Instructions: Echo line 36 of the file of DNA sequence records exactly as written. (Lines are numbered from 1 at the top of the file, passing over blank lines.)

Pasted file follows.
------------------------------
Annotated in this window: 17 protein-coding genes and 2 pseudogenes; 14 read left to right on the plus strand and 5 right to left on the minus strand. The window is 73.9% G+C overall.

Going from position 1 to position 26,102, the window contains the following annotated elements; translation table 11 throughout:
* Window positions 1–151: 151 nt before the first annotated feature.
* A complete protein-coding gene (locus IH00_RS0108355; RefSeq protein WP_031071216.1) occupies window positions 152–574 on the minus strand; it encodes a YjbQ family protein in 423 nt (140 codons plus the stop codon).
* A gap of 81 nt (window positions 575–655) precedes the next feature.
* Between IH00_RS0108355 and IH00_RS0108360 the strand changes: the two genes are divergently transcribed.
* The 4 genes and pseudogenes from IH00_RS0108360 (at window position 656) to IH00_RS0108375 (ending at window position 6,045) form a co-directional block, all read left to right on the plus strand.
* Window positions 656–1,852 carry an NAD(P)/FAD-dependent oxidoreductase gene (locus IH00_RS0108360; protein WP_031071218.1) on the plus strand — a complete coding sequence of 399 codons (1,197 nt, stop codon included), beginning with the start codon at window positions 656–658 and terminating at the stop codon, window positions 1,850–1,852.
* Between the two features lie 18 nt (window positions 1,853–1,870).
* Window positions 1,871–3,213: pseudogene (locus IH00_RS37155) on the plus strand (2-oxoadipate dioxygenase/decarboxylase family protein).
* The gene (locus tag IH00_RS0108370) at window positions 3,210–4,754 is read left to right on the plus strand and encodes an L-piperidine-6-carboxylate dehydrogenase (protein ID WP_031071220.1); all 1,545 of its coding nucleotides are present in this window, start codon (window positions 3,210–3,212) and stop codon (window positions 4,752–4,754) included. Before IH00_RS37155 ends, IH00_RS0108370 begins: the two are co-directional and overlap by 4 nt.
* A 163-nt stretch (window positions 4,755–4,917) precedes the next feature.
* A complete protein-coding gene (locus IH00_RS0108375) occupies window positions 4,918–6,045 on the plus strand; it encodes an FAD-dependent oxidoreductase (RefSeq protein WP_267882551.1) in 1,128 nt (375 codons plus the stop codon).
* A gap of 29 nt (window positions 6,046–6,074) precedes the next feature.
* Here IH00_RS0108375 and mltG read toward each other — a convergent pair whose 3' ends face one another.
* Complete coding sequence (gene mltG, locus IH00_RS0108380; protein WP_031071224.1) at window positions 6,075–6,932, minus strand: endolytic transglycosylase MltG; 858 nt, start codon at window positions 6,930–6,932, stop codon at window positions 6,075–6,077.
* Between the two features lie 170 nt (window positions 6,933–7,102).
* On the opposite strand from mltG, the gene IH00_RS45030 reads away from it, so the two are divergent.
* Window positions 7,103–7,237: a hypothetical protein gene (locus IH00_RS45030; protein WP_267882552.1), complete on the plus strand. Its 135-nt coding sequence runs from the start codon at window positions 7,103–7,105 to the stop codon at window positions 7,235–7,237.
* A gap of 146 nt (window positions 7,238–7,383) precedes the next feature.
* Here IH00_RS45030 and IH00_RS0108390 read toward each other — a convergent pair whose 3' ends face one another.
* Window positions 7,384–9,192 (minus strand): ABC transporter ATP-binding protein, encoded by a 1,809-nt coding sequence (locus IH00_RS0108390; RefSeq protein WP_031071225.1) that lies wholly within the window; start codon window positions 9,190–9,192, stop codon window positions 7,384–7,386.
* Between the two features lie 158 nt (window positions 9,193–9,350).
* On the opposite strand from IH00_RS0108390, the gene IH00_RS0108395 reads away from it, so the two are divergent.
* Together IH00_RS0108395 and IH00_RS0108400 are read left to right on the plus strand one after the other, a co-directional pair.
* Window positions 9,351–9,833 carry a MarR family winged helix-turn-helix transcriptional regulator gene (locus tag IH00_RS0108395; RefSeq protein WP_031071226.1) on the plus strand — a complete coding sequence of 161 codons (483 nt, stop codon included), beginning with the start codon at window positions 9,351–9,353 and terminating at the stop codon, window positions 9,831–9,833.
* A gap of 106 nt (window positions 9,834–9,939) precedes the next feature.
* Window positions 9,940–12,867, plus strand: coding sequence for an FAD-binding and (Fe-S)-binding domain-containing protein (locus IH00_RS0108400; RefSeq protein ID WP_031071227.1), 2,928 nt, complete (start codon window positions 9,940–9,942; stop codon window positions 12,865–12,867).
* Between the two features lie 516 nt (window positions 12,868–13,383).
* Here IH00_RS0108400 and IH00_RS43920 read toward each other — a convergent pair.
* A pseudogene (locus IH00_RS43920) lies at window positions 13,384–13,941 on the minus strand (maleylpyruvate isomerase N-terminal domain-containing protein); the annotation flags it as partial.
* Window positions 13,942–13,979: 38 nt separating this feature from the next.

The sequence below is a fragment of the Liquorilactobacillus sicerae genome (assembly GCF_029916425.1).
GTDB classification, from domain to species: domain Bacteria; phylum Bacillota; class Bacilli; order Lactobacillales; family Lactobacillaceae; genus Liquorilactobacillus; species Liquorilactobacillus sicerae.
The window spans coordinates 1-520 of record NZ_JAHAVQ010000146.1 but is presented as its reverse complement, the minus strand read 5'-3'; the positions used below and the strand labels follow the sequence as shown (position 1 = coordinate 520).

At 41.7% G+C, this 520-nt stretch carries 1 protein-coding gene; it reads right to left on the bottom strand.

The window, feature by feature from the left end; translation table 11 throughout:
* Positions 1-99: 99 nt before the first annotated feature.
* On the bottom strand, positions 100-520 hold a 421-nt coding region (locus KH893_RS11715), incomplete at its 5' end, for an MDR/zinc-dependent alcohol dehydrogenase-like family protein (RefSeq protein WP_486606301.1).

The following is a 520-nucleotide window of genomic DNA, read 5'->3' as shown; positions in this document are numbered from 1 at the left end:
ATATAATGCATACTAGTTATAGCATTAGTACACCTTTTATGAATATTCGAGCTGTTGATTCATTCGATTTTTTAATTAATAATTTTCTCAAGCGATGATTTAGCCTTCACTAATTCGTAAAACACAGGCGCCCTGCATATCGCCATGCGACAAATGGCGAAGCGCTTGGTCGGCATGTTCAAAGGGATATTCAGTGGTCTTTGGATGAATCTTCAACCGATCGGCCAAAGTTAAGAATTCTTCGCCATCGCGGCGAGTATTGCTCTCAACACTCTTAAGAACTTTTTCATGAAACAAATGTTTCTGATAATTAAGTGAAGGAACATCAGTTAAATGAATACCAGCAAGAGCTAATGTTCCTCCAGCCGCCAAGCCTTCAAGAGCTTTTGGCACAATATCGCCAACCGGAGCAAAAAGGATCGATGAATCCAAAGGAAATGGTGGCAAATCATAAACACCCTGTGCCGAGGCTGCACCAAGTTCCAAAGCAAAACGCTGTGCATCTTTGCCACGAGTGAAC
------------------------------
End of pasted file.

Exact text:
At 41.7% G+C, this 520-nt stretch carries 1 protein-coding gene; it reads right to left on the bottom strand.